So why are so many in a rush to find ways to not reward a team that “ended” the regular season up 3.5 games on their closest competition? Why weren’t 65 games of a regular season enough to say that the Grizzlies are, in fact, one of the best sixteen teams in the NBA and worthy of postseason consideration if the NBA has to drastically alter their plans when (if?) things resume? Why isn’t the story of underdog Ja Morant rising up to likely Rookie of the Year status enough to celebrate? Or the Grizzlies themselves as an overachiever, with an extremely young roster, a more than full draft cupboard, and the potential to bring in another talented player via trade to build Memphis in to a title contender for years to come?

Why aren’t the Memphis Grizzlies enough for people?

It feels petty to write such a statement. Of course Memphis isn’t viewed as highly as they should be - Grizzlies fans are used to such oversights by now. Small market living at its finest. But the New Orleans Pelicans aren’t the Lakers. Zion Williamson has a strong presence, and through 19 games has looked the part of the NBA’s next Thanos figure...but Ja Morant has been a walking highlight reel for many more contests. He has a story worthy of telling - an under-recruited product of South Carolina and Murray State who has gone from a side gym afterthought to NBA star in four years. For whatever reason - media bias, shoe sales, longing for what Zion “might be” despite fewer games, a combination of these and other factors - despite Ja’s remarkable season, there is still a larger desire for Zion to be on the national stage.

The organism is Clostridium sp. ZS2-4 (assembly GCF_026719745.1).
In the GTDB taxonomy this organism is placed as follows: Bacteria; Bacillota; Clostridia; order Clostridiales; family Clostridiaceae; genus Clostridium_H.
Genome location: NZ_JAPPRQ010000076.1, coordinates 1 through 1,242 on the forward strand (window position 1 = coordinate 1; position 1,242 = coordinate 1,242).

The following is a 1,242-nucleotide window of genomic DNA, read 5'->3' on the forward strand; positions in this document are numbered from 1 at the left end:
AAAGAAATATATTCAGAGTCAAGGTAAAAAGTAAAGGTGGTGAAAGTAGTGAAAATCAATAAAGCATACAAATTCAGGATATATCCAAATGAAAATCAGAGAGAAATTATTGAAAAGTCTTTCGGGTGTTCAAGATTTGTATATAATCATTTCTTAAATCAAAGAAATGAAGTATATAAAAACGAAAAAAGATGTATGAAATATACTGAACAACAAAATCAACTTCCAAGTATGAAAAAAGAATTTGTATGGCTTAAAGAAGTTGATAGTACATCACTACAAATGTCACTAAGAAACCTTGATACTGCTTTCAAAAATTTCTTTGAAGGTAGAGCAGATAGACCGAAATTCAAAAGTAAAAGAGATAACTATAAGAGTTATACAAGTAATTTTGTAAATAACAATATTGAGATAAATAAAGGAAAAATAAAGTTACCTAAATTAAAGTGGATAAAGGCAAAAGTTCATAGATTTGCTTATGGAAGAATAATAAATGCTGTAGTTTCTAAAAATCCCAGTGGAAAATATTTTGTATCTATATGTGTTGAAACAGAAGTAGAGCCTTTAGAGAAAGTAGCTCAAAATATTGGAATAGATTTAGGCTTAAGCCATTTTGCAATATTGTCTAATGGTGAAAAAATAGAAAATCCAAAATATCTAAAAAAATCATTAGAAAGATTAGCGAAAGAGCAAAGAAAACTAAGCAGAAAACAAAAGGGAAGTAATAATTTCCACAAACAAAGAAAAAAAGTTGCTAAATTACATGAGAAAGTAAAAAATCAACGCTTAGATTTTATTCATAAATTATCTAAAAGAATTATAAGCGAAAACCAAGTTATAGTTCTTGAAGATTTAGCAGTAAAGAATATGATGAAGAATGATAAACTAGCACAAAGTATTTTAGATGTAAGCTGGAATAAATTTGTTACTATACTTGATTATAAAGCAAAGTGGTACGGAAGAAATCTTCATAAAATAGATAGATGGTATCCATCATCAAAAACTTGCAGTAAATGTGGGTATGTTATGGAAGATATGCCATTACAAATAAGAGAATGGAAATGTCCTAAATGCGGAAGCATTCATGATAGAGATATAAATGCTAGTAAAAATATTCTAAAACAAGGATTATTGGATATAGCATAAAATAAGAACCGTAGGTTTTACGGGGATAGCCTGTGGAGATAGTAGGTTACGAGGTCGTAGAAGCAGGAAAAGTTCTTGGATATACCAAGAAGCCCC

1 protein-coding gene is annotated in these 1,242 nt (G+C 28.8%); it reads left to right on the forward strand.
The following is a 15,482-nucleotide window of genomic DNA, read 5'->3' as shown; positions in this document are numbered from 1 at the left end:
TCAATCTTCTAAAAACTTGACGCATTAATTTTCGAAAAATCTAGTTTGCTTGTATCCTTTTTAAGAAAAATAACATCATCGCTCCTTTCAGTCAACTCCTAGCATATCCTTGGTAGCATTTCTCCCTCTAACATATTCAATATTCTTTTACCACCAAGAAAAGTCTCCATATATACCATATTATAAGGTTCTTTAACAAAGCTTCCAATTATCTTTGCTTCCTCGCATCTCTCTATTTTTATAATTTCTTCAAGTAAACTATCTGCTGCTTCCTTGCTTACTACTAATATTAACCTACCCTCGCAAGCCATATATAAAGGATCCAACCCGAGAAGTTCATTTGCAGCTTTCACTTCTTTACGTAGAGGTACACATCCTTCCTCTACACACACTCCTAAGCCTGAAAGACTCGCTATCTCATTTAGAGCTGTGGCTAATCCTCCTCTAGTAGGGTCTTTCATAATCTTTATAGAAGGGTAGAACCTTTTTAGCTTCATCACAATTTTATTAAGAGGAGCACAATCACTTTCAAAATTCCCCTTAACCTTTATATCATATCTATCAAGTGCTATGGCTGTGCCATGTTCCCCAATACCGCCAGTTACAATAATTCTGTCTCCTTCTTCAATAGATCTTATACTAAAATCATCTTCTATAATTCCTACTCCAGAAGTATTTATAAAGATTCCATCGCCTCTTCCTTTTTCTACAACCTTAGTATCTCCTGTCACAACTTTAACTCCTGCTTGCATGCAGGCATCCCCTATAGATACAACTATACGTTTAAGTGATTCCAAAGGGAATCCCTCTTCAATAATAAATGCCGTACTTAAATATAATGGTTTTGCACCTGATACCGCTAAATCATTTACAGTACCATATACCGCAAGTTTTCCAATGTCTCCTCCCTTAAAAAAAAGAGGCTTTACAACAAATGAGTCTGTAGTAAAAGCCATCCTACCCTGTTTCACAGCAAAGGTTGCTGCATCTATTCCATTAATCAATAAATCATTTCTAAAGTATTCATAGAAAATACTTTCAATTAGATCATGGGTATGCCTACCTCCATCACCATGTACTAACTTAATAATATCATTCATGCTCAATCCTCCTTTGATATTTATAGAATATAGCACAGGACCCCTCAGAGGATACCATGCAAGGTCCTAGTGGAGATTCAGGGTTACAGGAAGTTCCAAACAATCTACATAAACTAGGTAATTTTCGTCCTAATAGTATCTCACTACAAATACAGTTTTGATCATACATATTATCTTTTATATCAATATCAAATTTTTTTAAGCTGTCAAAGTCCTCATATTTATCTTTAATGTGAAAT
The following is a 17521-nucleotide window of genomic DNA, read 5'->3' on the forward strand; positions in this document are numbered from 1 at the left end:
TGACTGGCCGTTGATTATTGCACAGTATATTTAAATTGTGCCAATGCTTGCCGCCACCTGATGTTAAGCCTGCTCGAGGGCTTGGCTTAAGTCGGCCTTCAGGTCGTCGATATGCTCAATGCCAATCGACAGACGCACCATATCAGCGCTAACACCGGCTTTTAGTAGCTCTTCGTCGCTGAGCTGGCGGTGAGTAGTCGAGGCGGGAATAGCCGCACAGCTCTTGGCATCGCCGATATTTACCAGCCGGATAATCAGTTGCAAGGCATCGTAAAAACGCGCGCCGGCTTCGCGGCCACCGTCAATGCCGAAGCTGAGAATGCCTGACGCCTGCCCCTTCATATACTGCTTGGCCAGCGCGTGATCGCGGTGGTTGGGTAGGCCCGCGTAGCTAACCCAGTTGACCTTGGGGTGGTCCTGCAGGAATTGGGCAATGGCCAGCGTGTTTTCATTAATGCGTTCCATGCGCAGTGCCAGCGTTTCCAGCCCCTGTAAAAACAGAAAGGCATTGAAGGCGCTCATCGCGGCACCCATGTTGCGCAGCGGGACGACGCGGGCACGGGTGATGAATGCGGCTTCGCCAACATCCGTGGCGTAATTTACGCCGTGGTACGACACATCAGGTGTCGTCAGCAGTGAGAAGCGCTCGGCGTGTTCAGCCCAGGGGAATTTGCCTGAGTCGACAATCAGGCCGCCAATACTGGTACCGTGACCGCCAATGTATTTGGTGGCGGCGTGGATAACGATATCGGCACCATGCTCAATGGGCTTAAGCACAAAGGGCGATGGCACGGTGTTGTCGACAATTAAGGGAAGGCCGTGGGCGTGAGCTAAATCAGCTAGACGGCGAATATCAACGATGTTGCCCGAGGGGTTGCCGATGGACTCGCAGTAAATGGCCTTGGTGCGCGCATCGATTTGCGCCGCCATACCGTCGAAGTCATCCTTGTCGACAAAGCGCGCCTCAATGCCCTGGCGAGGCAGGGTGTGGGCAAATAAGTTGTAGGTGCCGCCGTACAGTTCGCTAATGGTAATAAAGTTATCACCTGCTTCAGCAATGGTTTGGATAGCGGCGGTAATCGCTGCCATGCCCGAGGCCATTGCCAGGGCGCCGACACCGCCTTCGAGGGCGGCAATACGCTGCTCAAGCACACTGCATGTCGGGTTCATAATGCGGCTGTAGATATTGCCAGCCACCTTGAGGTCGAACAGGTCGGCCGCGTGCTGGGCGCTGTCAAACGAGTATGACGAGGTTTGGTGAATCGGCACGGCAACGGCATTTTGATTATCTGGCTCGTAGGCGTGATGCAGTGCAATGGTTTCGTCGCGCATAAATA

And NBA superstar Damian Lillard. And apparently for just about all options that aren’t in the interest of the current eight seed in the Western Conference.

Orlando Magic v Memphis Grizzlies Photo by Joe Murphy/NBAE via Getty Images

In a way? Anger has given way to pity. It’s a shame that more folks haven’t gotten to know this team. The swagger of Dillon Brooks, for better or worse, makes for must-see TV. The emergence of analytics darlings such as DeAnthony Melton and Tyus Jones as key reserves on a young playoff team. The utter dominance of Jonas Valanciunas, and the fun coaching style of Taylor Jenkins. The truly unique stylings of Jaren Jackson Jr., and the rookie campaign of Brandon Clarke that rivals that of both Zion and Ja. There is so much to enjoy about the 2019-2020 Memphis Grizzlies, regardless of whether or not folks outside of Memphis choose to see it.

National outlets will continue to overlook Memphis. The Grizzlies grind forward will continue to be seen as a team destined for a fall rather than a continual rise. The Pelicans and the Trail Blazers and others will be placed in front of them for all sorts of reasons. But this group has been proving people wrong for a long time now. From a “convey or don’t covey” debate to a legitimate postseason contender. From an organization struggling to find its way to one of the brightest futures in the Association. From an ending era’s painful remnants to a charismatic, confident, defiant start of something new.

Memphis knows at this point just how special these Grizzlies are, and likely will continue to be. Despite so many attempts to push them out, they’re likely not going anywhere any time soon.

At this point? If you’re looking for ways to get someone else in to the playoffs, you’re missing out on what makes these Memphis Grizzlies great. You’re not enjoying the NBA as much as you could be. Yet the Grizzlies seem to not be enough for national fans, unfortunately.

They’re enough for Memphis, though. That’ll do for now, as it always has.